Day 1 – Futurex Conference 2007 – Robin Grace on Where Business Analysis Ends

Business Analysis is a process produces something of value to the business. The elementary process is the lowest level of work that can be performed with business meaning. It must describe what is done not how. And it’s about describing the business not the technology. Documenting business information rules not entity relationships. Users will perceive it’s not an “IT thing” but a business case. When performing business analysis and use a business cases – this is the step that brings you into the systems domain.

There was no interview with Robin Grace but below you can view his presentation:

 

Day 1 – Futurex Conference 2007 – Roger Layton on Project Failures

Topic: Project Failures Modes: Lessons from the Field

Roger Layton is a witty and inspirational speaker. The many years he spent lecturing and training comes through in the smooth delivery of his presentation. He is by far one of the best of the entire Futurex Conference speakers. In light of the eNatis failure people outside the Langlaagte Traffic Licensing stationed threatened to burn down the building. One of the major reasons is that the different stakeholders did not agree that there was a failure in the system. In that respect one could say that not communicating in itself is a failire.

So what is the basic premiss on project failures? Failure Avoidance!

Let us learn from other’s mistakes because this will improve our understanding of failure. Analysis of Google search on “Project Failure” identifies almost exclusively IT project failures. Engineering and other areas do not come up as frequently as IT project failures.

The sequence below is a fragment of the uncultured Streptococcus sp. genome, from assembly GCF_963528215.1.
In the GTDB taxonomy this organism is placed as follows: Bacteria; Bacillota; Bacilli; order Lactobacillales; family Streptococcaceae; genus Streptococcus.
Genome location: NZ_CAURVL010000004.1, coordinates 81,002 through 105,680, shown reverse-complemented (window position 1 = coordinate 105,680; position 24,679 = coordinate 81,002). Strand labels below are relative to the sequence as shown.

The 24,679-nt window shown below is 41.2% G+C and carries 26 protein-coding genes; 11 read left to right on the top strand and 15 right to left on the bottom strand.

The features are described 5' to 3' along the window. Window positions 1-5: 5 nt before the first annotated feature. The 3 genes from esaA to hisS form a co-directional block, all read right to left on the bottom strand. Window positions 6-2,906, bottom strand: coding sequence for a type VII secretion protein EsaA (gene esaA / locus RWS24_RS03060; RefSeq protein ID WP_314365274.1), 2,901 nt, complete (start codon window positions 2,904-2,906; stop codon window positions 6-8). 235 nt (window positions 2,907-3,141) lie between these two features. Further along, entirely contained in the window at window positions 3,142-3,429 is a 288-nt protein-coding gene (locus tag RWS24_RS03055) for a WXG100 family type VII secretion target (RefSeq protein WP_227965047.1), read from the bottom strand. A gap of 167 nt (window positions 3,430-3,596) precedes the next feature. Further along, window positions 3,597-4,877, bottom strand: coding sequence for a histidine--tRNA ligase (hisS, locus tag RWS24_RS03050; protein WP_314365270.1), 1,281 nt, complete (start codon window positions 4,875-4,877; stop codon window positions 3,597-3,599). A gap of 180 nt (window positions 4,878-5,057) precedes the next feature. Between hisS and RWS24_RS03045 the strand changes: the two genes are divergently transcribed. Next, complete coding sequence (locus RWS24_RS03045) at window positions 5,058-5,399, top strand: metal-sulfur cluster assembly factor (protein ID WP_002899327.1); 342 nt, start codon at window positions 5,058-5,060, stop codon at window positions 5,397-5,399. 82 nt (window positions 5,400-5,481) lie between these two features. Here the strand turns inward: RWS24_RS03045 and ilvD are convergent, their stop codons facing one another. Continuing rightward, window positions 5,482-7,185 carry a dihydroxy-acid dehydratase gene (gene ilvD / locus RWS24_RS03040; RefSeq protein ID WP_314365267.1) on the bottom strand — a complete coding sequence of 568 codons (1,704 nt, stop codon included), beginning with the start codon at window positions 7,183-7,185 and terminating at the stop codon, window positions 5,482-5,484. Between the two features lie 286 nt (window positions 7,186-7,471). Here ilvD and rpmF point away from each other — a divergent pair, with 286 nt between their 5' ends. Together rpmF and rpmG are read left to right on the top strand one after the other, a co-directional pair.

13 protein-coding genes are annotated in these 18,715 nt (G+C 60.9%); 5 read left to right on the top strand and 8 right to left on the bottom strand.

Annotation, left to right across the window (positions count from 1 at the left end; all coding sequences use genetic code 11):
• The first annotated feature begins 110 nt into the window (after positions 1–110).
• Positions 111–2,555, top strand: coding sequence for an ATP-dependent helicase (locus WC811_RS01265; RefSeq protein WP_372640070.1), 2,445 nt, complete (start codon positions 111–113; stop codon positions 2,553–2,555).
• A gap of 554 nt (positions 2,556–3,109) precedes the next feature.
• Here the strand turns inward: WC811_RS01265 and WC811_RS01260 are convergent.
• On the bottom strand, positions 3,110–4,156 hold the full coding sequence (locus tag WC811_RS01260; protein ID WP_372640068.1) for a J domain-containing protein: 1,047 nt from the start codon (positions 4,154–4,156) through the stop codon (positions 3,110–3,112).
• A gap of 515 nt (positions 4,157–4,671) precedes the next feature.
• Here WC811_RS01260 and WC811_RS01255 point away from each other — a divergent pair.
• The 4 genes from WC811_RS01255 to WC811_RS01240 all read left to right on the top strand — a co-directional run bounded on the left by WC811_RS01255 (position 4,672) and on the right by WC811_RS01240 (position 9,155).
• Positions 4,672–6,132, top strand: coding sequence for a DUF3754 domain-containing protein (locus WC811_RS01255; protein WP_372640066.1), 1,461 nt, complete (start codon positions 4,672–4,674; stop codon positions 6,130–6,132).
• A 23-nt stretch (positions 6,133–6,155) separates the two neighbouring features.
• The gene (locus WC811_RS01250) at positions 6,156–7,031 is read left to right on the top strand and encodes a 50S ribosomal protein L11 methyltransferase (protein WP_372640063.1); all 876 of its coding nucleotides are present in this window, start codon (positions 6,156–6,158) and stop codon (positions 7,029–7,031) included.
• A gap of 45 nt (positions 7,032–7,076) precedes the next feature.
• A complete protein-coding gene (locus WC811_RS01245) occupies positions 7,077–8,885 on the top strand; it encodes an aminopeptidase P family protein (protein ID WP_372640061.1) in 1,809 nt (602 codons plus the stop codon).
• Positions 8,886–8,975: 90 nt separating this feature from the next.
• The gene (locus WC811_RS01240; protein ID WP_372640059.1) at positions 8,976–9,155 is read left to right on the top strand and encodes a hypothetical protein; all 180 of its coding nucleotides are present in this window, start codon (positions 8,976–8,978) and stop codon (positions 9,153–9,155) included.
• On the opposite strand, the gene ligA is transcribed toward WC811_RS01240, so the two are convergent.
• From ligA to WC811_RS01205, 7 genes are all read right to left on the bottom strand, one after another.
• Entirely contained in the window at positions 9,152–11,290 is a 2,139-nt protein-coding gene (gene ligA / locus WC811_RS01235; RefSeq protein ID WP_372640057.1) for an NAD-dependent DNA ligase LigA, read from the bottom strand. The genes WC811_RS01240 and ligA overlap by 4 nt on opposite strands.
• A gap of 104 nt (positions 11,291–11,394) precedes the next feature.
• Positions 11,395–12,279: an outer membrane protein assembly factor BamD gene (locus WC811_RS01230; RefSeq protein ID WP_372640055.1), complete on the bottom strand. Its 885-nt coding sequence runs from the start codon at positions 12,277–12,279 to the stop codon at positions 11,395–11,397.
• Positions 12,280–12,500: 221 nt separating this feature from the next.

Roger’s definition of of “Failure” is the inability of the project to deliver the intended benefits to the identified stakeholders. Failure is also relative to project’s complexity. Looking at the track record of IT project the mainstream attitude or approach seems to be: If it ain’t broke, don’t fix it! The fear of failure of new systems overrides the need or value that can be derived from replacing old systems.

Some major failures mentioned is: MacDonald’s, IRS, National Health Service (UK) each spending hundreds of millions of dollars and in some cases billions!

Here’s my video post interview with Roger Layton:

And you can view his presentation here:


For more information contact Roger Layton and Associates via his website.

 

Day 1 – Futurex Conference 2007 – Lauri Elliot on Stakeholder Management

Lauri worked for several Fortune 500 companies including Xerox. She discussed the importance of stakeholder management and relationships. There is a shift in power to the masses instead of the elite. And with this there is rising power in emerging markets instead of traditional markets. And as Stephen Covey once said, interdependence instead of independence is they way you create a culture of sharing and trust. What you want is partnership instead of domination; sharing instead of selfishness.

She emphasised the importance of Relationship. If your company does not manage relationships well you will fail. This is relates to key concepts from the Strategic Coach. Stakeholder management is all about managing these relationships. Instead of going into more details here please watch the video podcast interview with Lauri Elliot and see her presentation below for further details.

 

Day 1 – Futurex Conference 2007 – Elmar Roberg on Project Management

Elmar Roberg, a past president of the Computer Society, and current president of the Project Management Institute discusses Project Management the State of the Art.

Here is my 2nd video podcast interview with Elmar Roberg:

Elmar quoted Tom DeMarco as saying “people under pressure don’t think twice as fast.” Bad decisions are made when technology is ignored. Project Management is a young profession. And the first body was formed in 1965 is incidentally called Internet. Currently the Project Management Institute globally has over 230,000 members. Prince2 UK certification with 80,000 practitioners.